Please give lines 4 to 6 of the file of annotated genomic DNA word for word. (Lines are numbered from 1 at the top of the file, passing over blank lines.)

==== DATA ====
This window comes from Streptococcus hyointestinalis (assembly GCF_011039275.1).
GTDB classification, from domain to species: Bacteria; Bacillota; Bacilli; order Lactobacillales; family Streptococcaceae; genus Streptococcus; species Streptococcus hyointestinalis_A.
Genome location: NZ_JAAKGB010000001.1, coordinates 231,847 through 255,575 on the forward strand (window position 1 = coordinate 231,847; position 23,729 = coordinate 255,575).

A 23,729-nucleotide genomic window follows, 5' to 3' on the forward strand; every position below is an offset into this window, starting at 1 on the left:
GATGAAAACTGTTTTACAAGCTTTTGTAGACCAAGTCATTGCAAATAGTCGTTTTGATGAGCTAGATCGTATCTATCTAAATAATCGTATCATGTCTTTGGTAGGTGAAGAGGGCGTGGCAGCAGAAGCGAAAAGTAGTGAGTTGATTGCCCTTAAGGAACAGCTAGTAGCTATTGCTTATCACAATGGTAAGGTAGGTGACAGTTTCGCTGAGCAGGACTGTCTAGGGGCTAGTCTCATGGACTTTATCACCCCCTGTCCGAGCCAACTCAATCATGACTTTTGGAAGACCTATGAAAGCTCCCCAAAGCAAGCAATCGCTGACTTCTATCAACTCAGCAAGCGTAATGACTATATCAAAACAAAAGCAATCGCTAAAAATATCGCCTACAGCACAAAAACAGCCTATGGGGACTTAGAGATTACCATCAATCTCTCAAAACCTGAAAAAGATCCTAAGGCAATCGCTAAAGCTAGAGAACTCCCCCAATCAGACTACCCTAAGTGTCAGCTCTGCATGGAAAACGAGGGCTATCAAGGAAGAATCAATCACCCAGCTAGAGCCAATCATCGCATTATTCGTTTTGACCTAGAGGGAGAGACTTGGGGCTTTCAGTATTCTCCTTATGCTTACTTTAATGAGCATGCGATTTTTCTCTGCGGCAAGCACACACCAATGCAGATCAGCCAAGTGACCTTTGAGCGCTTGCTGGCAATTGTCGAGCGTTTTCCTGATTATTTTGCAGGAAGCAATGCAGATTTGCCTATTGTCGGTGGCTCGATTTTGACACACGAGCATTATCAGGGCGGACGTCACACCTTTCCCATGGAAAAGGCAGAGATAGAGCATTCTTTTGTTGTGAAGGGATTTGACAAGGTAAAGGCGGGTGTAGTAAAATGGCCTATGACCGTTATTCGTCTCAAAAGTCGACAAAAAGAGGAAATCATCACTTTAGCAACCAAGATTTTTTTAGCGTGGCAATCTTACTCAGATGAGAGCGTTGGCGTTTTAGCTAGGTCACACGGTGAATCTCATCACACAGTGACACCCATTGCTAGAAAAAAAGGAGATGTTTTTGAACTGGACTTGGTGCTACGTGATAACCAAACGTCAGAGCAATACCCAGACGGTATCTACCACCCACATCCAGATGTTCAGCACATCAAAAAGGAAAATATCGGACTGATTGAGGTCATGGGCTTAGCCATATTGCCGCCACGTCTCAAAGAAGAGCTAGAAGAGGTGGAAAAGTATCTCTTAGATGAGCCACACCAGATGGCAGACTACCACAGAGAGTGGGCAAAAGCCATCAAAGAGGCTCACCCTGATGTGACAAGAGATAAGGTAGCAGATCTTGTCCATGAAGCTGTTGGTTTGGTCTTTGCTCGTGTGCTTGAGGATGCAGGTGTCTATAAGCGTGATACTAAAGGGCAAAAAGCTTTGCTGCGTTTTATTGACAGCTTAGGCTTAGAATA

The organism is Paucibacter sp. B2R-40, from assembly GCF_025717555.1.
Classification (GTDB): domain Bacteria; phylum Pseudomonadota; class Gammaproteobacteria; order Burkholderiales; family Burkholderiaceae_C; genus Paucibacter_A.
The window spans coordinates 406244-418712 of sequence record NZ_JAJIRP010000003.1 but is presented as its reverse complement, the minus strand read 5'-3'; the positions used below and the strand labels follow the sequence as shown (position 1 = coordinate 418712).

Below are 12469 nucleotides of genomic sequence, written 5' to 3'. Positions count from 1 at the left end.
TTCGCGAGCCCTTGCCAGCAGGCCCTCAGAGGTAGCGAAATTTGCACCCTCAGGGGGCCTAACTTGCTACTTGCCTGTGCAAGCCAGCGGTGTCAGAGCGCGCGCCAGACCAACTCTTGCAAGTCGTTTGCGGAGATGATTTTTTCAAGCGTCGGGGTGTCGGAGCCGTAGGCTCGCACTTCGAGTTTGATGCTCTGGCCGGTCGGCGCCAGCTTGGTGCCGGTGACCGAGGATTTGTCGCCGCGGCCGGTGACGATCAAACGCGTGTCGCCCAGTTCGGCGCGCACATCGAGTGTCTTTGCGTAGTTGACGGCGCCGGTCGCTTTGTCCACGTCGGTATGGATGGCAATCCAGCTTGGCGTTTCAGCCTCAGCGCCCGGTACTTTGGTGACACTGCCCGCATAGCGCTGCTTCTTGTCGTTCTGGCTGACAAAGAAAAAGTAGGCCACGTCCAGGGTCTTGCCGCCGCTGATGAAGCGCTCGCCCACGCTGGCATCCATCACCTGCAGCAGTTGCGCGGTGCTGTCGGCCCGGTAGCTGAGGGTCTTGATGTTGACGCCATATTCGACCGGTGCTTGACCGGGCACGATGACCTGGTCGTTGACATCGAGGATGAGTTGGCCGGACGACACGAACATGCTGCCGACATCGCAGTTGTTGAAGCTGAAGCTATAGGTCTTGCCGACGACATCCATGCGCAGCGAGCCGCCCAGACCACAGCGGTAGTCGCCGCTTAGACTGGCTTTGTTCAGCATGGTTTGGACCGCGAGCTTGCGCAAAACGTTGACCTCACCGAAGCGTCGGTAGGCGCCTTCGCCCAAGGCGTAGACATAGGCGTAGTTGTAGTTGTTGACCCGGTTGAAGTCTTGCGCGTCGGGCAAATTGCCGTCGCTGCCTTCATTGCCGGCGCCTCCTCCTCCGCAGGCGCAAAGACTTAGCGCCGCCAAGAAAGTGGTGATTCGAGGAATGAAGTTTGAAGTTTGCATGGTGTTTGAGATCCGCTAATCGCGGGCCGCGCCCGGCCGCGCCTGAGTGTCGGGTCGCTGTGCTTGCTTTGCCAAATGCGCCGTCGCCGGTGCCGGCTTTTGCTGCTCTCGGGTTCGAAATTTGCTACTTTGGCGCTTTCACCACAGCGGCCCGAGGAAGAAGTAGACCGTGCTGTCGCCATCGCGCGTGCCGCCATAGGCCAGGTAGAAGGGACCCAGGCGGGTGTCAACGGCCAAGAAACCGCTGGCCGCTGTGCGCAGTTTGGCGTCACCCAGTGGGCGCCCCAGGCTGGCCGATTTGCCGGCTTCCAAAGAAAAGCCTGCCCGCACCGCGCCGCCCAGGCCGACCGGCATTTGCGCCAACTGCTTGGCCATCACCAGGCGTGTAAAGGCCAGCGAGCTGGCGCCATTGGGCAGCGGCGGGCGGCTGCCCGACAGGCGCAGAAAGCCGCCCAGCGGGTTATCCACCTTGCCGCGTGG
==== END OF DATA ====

A 23,729-nucleotide genomic window follows, 5' to 3' on the forward strand; every position below is an offset into this window, starting at 1 on the left:
GATGAAAACTGTTTTACAAGCTTTTGTAGACCAAGTCATTGCAAATAGTCGTTTTGATGAGCTAGATCGTATCTATCTAAATAATCGTATCATGTCTTTGGTAGGTGAAGAGGGCGTGGCAGCAGAAGCGAAAAGTAGTGAGTTGATTGCCCTTAAGGAACAGCTAGTAGCTATTGCTTATCACAATGGTAAGGTAGGTGACAGTTTCGCTGAGCAGGACTGTCTAGGGGCTAGTCTCATGGACTTTATCACCCCCTGTCCGAGCCAACTCAATCATGACTTTTGGAAGACCTATGAAAGCTCCCCAAAGCAAGCAATCGCTGACTTCTATCAACTCAGCAAGCGTAATGACTATATCAAAACAAAAGCAATCGCTAAAAATATCGCCTACAGCACAAAAACAGCCTATGGGGACTTAGAGATTACCATCAATCTCTCAAAACCTGAAAAAGATCCTAAGGCAATCGCTAAAGCTAGAGAACTCCCCCAATCAGACTACCCTAAGTGTCAGCTCTGCATGGAAAACGAGGGCTATCAAGGAAGAATCAATCACCCAGCTAGAGCCAATCATCGCATTATTCGTTTTGACCTAGAGGGAGAGACTTGGGGCTTTCAGTATTCTCCTTATGCTTACTTTAATGAGCATGCGATTTTTCTCTGCGGCAAGCACACACCAATGCAGATCAGCCAAGTGACCTTTGAGCGCTTGCTGGCAATTGTCGAGCGTTTTCCTGATTATTTTGCAGGAAGCAATGCAGATTTGCCTATTGTCGGTGGCTCGATTTTGACACACGAGCATTATCAGGGCGGACGTCACACCTTTCCCATGGAAAAGGCAGAGATAGAGCATTCTTTTGTTGTGAAGGGATTTGACAAGGTAAAGGCGGGTGTAGTAAAATGGCCTATGACCGTTATTCGTCTCAAAAGTCGACAAAAAGAGGAAATCATCACTTTAGCAACCAAGATTTTTTTAGCGTGGCAATCTTACTCAGATGAGAGCGTTGGCGTTTTAGCTAGGTCACACGGTGAATCTCATCACACAGTGACACCCATTGCTAGAAAAAAAGGAGATGTTTTTGAACTGGACTTGGTGCTACGTGATAACCAAACGTCAGAGCAATACCCAGACGGTATCTACCACCCACATCCAGATGTTCAGCACATCAAAAAGGAAAATATCGGACTGATTGAGGTCATGGGCTTAGCCATATTGCCGCCACGTCTCAAAGAAGAGCTAGAAGAGGTGGAAAAGTATCTCTTAGATGAGCCACACCAGATGGCAGACTACCACAGAGAGTGGGCAAAAGCCATCAAAGAGGCTCACCCTGATGTGACAAGAGATAAGGTAGCAGATCTTGTCCATGAAGCTGTTGGTTTGGTCTTTGCTCGTGTGCTTGAGGATGCAGGTGTCTATAAGCGTGATACTAAAGGGCAAAAAGCTTTGCTGCGTTTTATTGACAGCTTAGGCTTAGAATA

The organism is Paucibacter sp. B2R-40, from assembly GCF_025717555.1.